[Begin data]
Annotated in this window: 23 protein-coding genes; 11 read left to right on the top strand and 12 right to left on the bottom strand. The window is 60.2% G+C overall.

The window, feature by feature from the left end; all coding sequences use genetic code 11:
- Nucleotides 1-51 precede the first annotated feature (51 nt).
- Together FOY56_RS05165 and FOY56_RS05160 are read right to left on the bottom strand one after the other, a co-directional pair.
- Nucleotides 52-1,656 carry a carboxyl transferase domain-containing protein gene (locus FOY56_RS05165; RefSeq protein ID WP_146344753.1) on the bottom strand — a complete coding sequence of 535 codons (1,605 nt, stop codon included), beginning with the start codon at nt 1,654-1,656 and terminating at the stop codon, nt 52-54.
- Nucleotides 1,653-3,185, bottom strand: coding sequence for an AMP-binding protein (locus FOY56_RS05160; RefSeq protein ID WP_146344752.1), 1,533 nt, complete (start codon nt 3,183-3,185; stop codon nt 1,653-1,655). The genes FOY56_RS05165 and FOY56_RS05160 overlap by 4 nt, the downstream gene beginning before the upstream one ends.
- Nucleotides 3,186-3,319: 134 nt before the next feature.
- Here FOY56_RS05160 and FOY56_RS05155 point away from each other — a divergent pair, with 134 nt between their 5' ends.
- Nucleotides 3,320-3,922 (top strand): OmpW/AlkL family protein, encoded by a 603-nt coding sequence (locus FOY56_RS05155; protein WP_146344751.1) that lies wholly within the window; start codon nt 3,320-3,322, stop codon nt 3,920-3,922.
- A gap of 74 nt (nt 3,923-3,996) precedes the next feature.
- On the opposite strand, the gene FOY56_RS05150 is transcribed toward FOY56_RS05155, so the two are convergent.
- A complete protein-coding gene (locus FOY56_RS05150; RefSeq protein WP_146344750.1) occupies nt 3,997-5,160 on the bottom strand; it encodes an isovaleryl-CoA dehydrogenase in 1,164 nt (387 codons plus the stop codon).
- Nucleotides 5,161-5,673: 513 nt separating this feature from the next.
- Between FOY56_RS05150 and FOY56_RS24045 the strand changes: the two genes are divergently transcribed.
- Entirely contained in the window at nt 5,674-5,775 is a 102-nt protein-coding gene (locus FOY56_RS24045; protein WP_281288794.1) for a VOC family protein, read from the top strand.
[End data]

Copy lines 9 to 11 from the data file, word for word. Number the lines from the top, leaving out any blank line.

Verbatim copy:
- Nucleotides 3,320-3,922 (top strand): OmpW/AlkL family protein, encoded by a 603-nt coding sequence (locus FOY56_RS05155; protein WP_146344751.1) that lies wholly within the window; start codon nt 3,320-3,322, stop codon nt 3,920-3,922.
- A gap of 74 nt (nt 3,923-3,996) precedes the next feature.
- On the opposite strand, the gene FOY56_RS05150 is transcribed toward FOY56_RS05155, so the two are convergent.